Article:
Published in The History of Parliament: the House of Commons 1790-1820, ed. R. Thorne, 1986
Available from Boydell and Brewer

Background Information

Right of Election:

in the burgage holders

Number of voters:

nominally 118


(1801): 1,073


17 Jan. 1795 PETER ISAAC THELLUSSON vice Charles William Wyndham, vacated his seat 
22 Feb. 1797 DOUGLAS re-elected after appointment to office 
27 Dec. 1800 GEORGE SMITH vice Douglas (Baron Glenbervie [I]), appointed to office 
7 July 1802SAMUEL SMITH I 
24 Dec. 1802 EDMUND TURNOR vice Samuel Smith I, chose to sit for Leicester17
 Thomas Holt White4
1 Nov. 1806JOHN SMITH II 
26 Jan. 1807 HENRY WATKIN WILLIAMS WYNN vice Smith, chose to sit for Nottingham 
 WILLIAM CONYNGHAM PLUNKET vice Wickham, chose to sit for Callington 
22 July 1807 THOMAS THOMPSON II vice Smith, chose to sit for Leicester 
7 Oct. 1812GEORGE SMITH 
21 Dec. 1812 PHILIP HENRY STANHOPE, Visct. Mahon, vice Smith, chose to sit for Wendover 
3 Feb. 1817SIR OSWALD MOSLEY, Bt., vice Mahon, called to the Upper House 
16 June 1818SAMUEL SMITH I 

Main Article

George O’ Brien Wyndham, 3rd Earl of Egremont, purchased the controlling interest at Midhurst from the trustees of the 7th Viscount Montagu for 40,000 guineas in 1787.1 At the next election he returned his brothers. In 1795 he sold out to Robert Smith*, afterwards 1st Baron Carrington, who tried but failed in the same year to exchange Midhurst for the borough of Gatton.2 Egremont later explained these transactions to Lord Holland:

The borough of Midhurst belonged for a long time to Lord Montagu’s family, and they always sold the seats under the patronage of the government ... When Lord Montagu’s debts made it necessary to sell a great part of his estate, the family were desirous of retaining the borough, if possible, and I bought it intending to restore it to them whenever they might be in circumstances to buy it. When that hope was at end, I sold it to Lord Carrington, who used it for the purchase of his peerage and when that was accomplished sold it to his brothers, who, I suppose either have or will make something out of it.3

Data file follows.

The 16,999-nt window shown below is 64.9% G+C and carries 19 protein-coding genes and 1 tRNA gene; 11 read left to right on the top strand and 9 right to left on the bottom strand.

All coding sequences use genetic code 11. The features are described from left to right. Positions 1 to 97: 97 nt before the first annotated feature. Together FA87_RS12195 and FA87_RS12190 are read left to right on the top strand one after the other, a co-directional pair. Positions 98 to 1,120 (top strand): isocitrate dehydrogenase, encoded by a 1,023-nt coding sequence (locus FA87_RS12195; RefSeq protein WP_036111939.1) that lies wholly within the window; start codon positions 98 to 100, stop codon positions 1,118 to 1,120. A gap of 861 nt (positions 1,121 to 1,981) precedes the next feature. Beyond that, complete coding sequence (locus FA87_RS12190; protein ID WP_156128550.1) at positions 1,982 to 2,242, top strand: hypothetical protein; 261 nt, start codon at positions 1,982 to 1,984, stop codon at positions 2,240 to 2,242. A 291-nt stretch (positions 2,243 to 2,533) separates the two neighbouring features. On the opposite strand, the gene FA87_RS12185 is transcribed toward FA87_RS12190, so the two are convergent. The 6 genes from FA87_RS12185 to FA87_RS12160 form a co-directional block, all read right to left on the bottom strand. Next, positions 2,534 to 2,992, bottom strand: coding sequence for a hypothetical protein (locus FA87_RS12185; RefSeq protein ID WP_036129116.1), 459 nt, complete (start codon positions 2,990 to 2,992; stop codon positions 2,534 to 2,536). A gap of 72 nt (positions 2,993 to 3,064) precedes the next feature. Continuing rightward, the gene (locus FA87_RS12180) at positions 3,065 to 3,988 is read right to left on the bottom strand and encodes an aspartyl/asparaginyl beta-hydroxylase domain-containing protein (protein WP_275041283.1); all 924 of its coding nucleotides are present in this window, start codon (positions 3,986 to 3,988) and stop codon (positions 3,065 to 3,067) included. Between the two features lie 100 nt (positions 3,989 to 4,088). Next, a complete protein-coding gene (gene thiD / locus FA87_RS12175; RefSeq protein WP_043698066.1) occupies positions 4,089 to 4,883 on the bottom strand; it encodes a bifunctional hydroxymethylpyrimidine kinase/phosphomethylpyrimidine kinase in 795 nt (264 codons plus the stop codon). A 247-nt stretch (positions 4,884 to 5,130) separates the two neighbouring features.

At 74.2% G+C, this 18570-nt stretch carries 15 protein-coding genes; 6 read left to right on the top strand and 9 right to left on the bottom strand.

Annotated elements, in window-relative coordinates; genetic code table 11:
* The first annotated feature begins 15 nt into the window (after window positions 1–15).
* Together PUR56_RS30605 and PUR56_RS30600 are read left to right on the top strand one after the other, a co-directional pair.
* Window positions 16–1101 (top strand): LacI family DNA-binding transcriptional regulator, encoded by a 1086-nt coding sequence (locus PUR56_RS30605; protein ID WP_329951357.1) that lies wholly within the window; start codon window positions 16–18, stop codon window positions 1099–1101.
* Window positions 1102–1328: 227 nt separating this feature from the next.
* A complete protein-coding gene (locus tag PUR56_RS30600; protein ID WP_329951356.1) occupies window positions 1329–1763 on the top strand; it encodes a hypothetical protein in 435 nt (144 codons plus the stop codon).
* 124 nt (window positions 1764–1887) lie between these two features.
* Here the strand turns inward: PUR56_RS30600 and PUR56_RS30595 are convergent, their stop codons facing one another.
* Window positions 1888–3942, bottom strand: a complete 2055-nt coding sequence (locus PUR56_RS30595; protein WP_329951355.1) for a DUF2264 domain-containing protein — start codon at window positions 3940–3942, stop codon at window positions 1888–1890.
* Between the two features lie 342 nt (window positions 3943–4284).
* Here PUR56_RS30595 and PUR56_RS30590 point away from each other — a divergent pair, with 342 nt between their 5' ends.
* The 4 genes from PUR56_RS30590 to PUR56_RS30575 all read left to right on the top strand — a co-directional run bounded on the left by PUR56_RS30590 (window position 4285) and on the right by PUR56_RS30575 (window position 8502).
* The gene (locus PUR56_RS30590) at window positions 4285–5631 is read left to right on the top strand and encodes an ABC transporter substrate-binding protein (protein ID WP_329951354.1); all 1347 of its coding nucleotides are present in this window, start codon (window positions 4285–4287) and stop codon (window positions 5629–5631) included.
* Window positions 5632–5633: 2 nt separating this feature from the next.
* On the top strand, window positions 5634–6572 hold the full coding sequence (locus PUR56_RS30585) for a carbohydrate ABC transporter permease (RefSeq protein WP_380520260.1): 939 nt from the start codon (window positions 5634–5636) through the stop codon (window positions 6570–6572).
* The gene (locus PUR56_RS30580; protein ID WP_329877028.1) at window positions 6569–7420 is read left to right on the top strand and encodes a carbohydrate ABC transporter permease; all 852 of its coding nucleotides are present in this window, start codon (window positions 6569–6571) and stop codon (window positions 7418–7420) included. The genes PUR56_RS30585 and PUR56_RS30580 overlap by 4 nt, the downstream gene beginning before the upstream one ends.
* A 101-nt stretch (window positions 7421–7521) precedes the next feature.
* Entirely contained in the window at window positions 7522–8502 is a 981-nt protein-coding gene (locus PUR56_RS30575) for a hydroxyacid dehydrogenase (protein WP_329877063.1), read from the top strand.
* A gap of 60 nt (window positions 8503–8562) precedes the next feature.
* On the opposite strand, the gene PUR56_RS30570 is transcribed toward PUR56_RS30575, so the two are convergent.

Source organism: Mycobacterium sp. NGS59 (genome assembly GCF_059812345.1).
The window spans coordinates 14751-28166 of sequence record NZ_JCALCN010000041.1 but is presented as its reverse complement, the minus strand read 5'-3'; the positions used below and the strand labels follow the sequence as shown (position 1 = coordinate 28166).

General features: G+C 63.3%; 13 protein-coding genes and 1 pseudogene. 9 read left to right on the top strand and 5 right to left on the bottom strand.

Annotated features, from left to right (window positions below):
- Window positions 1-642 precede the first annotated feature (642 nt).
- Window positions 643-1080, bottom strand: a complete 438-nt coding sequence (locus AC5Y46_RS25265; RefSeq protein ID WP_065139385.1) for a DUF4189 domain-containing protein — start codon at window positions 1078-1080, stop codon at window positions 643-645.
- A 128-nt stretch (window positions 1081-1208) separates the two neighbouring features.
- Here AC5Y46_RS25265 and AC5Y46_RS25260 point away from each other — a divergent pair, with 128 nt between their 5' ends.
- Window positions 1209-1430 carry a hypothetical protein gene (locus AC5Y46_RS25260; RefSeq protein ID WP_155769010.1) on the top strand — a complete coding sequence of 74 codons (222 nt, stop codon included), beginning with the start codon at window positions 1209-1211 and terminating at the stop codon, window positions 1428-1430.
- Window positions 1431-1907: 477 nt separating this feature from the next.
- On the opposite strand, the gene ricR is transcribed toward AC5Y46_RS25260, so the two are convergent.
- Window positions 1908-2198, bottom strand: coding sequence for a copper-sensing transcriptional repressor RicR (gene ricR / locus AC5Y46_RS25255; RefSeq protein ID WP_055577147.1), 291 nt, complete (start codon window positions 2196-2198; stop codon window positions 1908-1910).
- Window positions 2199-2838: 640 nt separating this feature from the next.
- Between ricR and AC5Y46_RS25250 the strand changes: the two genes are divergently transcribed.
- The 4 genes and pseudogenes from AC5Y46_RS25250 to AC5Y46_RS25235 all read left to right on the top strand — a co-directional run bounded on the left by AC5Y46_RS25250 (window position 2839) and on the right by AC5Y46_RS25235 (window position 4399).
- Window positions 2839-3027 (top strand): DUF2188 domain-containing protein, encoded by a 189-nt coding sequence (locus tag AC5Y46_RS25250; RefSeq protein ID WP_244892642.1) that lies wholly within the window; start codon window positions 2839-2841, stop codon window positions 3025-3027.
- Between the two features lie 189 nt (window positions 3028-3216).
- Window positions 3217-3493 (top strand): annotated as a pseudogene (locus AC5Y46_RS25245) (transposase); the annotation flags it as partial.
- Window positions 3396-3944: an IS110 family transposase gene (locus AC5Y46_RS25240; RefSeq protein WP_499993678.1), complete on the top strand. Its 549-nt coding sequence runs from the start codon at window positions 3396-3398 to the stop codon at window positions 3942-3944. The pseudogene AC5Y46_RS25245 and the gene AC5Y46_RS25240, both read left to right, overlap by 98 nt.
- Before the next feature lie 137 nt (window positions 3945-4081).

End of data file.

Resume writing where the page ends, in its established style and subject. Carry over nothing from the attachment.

Carrington, indeed, returned his friend Pitt’s henchmen free of charge4 in 1796; and from 1800 his brothers and other relatives or business partners always had first choice of the seats which, if they chose to sit elsewhere, were awarded to political associates. It was on just such an occasion that the Smiths met with their only real challenge, in December 1802. It was foreshadowed in 1796 when an anonymous address in the name of the ‘real’ burgage holders and the majority of the inhabitants of Midhurst advertised for a champion.5 Thomas Holt White, the Enfield radical, volunteered for this role in 1802. There having been no poll since 1710, the returning officer Surtees Swinburn brushed aside Holt White’s efforts to challenge votes for Turnor on the second day, closing the poll with the announcement that ‘a good dinner was a better thing than a poll’. This was alleged by Holt White in his petition, in which he also questioned Turnor’s property qualification. It was found ‘frivolous and vexatious’, but he extricated himself from the venture ‘at a comparatively trifling expense’.6 At the next election Carrington was advised by his friend the prime minister Lord Grenville to keep watch over Midhurst, but there was no further incident.7 The Smiths had no wish to sell the seats and Oldfield’s report in 1820 that Egremont had repurchased the borough from Carrington proved unfounded.8

Author: R. G. Thorne


  • 1. W. D. Cooper, Parl. Hist. Suss. 28; Oldfield, Rep. Hist. v. 52.
  • 2. Camden mss C260, Smith to Camden, 15 (? or 25) Oct. 1795.
  • 3. Add. 51725, Egremont to Holland, 21 Jan.
  • 4. Glenbervie Diaries, i. 129.
  • 5. Morning Chron. 24 May 1796.
  • 6. CJ, lviii. 118; lix. 62; Wakes Mus., Selborne, Holt White mss 417; R. H. Peckwell, Controverted Elections (1806), ii. 146.
  • 7. Holt White mss 356.
  • 8. Add. 51644, Lady Holland to Horner, 24 Dec. 1816; Key (1820), 8.